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weather forecast

[′weth·ər ‚fȯr‚kast]
A forecast of the future state of the atmosphere with specific reference to one or more associated weather elements.

Forecast, Weather


a scientifically substantiated hypothesis regarding future changes in the weather, compiled on the basis of an analysis of large-scale atmospheric processes.

Weather forecasts are classified as short-range (covering from a few hours to one or two days), moderately long-range (three to ten days) and long-range (one month or more). Forecasts are made for territories (districts, regions, countries, and ocean areas), as well as for particular populated areas, airports, air routes, highways, and railroad lines.

There are specialized weather forecasts, which are intended for various sectors of the national economy, and forecasts for the general use of the population. Specialized weather forecasts include warnings of dangerous weather phenomena (cyclones, thunderstorms, fog, snowstorms, strong winds, dust storms, and frosts), which may cause difficulties or damage in various sectors of the national economy or threaten the safety of the population. Anticipated weather conditions are described in greater detail in short-term forecasts and warnings than in long-term forecasts. For example, weather forecasts for aviation include the expected weather conditions at flight altitude (type and quantity of clouds, wind direction and speed, and the presence of dangerous phenomena such as bumpiness, icing, or lightning storms), as well as conditions at the landing field (cloud height, visibility, wind direction and speed, and atmospheric temperature).

Moderately long-term weather forecasts, which describe the weather for the coming period in more general terms than short-range forecasts, predict the predominance of clear or cloudy weather, the possibility of precipitation, the range of daytime and nighttime temperatures, sharp changes in the weather, and the dominant direction and speed of the wind. Weather forecasts for a month include the sign and magnitude of the expected deviation from normal of the average temperature and precipitation, as well as an indication of the periods of the most marked changes in the weather (cold and hot periods, and transitions from dry to stormy weather). In addition to monthly forecasts, the USSR uses weather forecasts for “natural synoptic seasons,” with an average duration of about two months. These forecasts include the general temperature and precipitation pattern.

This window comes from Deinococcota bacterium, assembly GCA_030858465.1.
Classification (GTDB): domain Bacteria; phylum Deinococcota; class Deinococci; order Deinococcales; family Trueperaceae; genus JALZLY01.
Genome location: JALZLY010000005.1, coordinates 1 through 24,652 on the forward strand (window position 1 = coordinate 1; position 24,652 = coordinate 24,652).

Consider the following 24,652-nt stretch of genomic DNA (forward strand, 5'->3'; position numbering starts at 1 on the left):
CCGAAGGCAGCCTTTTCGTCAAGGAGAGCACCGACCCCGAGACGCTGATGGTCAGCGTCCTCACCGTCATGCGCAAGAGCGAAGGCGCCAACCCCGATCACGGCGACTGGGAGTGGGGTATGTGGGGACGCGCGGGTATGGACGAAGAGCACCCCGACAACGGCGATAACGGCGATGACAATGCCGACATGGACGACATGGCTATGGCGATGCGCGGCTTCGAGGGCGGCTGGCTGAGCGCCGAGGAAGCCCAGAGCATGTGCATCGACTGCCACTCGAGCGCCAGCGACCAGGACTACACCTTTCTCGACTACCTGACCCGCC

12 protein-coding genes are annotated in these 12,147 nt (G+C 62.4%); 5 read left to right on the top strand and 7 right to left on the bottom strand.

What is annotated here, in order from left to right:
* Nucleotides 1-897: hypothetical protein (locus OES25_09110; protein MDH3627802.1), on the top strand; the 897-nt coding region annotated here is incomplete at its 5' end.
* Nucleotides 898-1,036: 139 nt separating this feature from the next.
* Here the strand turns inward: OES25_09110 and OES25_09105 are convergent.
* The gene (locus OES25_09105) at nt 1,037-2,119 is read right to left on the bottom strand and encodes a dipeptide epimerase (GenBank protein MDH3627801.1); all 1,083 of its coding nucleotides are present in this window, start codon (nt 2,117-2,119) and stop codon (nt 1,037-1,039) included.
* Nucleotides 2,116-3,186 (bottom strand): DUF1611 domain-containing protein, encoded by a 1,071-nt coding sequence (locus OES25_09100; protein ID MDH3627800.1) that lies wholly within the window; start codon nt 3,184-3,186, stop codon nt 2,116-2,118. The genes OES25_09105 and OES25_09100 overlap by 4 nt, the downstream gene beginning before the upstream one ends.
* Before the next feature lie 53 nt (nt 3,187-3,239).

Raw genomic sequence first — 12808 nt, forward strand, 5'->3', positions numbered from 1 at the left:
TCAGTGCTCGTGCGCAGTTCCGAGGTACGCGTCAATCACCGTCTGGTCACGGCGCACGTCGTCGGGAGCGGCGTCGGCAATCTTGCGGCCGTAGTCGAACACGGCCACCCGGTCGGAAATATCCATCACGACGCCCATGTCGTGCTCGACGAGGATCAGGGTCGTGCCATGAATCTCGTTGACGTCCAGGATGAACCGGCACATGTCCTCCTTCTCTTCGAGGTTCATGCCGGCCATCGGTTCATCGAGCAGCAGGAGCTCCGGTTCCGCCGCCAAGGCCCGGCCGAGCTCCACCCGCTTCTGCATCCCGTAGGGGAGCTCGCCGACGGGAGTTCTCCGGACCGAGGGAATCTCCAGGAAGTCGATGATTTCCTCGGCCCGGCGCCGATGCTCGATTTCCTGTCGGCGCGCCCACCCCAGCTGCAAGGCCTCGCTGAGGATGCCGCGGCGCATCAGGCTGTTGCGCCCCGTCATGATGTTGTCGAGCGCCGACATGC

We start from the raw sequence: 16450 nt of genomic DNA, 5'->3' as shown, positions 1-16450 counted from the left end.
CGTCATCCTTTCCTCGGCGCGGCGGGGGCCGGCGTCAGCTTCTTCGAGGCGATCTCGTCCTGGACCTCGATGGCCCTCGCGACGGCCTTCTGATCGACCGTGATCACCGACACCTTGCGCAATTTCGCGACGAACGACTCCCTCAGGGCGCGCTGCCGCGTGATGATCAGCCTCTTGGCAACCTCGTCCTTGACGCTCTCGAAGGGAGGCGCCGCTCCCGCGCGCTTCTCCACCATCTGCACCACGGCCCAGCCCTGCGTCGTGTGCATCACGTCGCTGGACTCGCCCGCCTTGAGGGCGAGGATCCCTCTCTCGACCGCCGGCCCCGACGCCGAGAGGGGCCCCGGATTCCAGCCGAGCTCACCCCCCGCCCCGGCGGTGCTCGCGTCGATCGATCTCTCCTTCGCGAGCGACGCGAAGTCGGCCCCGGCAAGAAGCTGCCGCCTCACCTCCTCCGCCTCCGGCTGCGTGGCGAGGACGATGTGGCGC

Weather forecasts are compiled accordingly to the methods of synoptic meteorology, which require the preparation of synoptic weather maps for various levels of the atmosphere, to an altitude of 30 km from the earth’s surface. Synoptic weather maps are based on data from the observations recorded at meteorological and aerological stations. Information obtained from meteorological satellites is also widely used. Analysis of data from satellites makes it possible to show large atmospheric formations on weather maps (air masses and the atmospheric fronts separating them, cyclones, and anticyclones). The motion and evolution of these atmospheric formations are related to major changes in the weather. Increasingly, weather forecasting is turning to numerical methods, which make it possible to use electronic computers to solve equations for the hydrothermodynamics of the atmosphere and for the temperature at various levels of the atmosphere, as well as to calculate the quantity of precipitation several days in advance.

All of these methods provide an idea of the general weather background, which forecasters analyze in further detail for local conditions. Long-term weather forecasts use various types of statistical links between the past and future development of atmospheric conditions and the state of the weather.

Within the limits of the period for which they are compiled, all weather forecasts decline in accuracy with time. The practicality of any method of weather forecasting is evaluated by comparing its success with that of inertial forecasts, which predict the maintenance of the principal weather pattern for the period of the forecast. On the average, more than 80 in every 100 short-range or moderately long-range forecasts prove to be correct. The main reasons for the greatest errors in forecasts are inaccuracies in calculating the baric field and the direction, speed, and evolution of cyclones and atmospheric fronts. These inaccuracies are due to the imperfection of methods of calculation and the absence of sufficient information from ocean areas, from sparsely populated regions, and particularly from the upper layers of the atmosphere.

The use of numerical methods for weather forecasting is limited by the availability of high-speed computers capable of storing hundreds of millions of words of information and handling it at a rate of several hundreds of millions of operations per second. The methods of long-term weather forecasting are still in the developmental phase. Long-term forecasts do not yet meet the necessary standards for quality. The compilation of sufficiently accurate long-term weather forecasts is one of the most difficult problems in modern science.


Iudin, M. I. Novye metody i problemy kratkosrochnogo prognoza pogody. Leningrad, 1963.
Marchuk, G. I. Chislennye melody v prognozepogody. Leningrad, 1967.
Zverev, A. S. Sinopticheskaia meteorologiia. Leningrad, 1957.
Rukovodstvo po mesiachnym prognozam pogody. Leningrad, 1972.


weather forecast

weather forecastclick for a larger image
Aerodrome forecast (TAF code).
A prediction of weather conditions at a point, along a route, or within an area, for a specified period of time. The illustration shows terminal weather forecasts—one of the forecasts issued by a meteorological station.
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